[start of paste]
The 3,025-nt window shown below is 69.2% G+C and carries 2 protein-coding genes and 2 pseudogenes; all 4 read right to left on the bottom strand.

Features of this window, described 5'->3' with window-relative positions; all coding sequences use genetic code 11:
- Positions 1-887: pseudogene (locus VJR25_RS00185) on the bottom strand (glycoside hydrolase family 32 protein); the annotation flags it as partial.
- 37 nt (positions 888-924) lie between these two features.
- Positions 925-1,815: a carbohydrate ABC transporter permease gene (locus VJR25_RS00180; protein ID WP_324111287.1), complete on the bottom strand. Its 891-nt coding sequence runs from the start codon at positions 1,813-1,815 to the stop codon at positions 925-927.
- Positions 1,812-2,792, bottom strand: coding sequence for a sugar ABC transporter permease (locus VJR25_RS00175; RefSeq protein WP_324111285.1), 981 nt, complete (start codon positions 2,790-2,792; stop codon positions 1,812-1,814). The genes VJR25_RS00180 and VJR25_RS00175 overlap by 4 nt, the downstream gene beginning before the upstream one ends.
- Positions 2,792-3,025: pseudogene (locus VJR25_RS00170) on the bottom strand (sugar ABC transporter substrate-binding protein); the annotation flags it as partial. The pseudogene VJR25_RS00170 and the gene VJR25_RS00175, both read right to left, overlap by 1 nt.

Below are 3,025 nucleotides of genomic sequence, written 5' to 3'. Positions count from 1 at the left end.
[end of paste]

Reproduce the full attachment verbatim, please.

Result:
The 3,025-nt window shown below is 69.2% G+C and carries 2 protein-coding genes and 2 pseudogenes; all 4 read right to left on the bottom strand.

Features of this window, described 5'->3' with window-relative positions; all coding sequences use genetic code 11:
- Positions 1-887: pseudogene (locus VJR25_RS00185) on the bottom strand (glycoside hydrolase family 32 protein); the annotation flags it as partial.
- 37 nt (positions 888-924) lie between these two features.
- Positions 925-1,815: a carbohydrate ABC transporter permease gene (locus VJR25_RS00180; protein ID WP_324111287.1), complete on the bottom strand. Its 891-nt coding sequence runs from the start codon at positions 1,813-1,815 to the stop codon at positions 925-927.
- Positions 1,812-2,792, bottom strand: coding sequence for a sugar ABC transporter permease (locus VJR25_RS00175; RefSeq protein WP_324111285.1), 981 nt, complete (start codon positions 2,790-2,792; stop codon positions 1,812-1,814). The genes VJR25_RS00180 and VJR25_RS00175 overlap by 4 nt, the downstream gene beginning before the upstream one ends.
- Positions 2,792-3,025: pseudogene (locus VJR25_RS00170) on the bottom strand (sugar ABC transporter substrate-binding protein); the annotation flags it as partial. The pseudogene VJR25_RS00170 and the gene VJR25_RS00175, both read right to left, overlap by 1 nt.

Below are 3,025 nucleotides of genomic sequence, written 5' to 3'. Positions count from 1 at the left end.